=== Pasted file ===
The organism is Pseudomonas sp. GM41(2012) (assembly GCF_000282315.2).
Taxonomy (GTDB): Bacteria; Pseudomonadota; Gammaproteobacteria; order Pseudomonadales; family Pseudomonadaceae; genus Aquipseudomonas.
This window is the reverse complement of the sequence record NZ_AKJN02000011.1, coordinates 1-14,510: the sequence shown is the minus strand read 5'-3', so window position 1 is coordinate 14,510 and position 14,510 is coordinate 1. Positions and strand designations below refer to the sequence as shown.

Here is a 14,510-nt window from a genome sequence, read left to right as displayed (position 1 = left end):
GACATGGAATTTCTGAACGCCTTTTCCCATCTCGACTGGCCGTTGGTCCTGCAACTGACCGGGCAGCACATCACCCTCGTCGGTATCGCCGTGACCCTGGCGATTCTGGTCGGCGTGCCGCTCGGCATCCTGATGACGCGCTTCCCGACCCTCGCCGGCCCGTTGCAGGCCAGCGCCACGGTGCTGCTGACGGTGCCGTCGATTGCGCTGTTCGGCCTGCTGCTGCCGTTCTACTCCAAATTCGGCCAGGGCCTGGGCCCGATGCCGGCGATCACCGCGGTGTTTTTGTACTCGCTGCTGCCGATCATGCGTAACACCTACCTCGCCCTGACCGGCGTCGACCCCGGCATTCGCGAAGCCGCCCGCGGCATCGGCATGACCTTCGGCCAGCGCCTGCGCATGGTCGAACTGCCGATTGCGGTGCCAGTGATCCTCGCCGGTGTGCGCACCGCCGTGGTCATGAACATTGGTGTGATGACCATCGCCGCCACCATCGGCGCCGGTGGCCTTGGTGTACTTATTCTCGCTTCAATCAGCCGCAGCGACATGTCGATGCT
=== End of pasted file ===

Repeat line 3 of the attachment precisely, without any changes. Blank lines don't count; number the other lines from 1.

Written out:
This window is the reverse complement of the sequence record NZ_AKJN02000011.1, coordinates 1-14,510: the sequence shown is the minus strand read 5'-3', so window position 1 is coordinate 14,510 and position 14,510 is coordinate 1. Positions and strand designations below refer to the sequence as shown.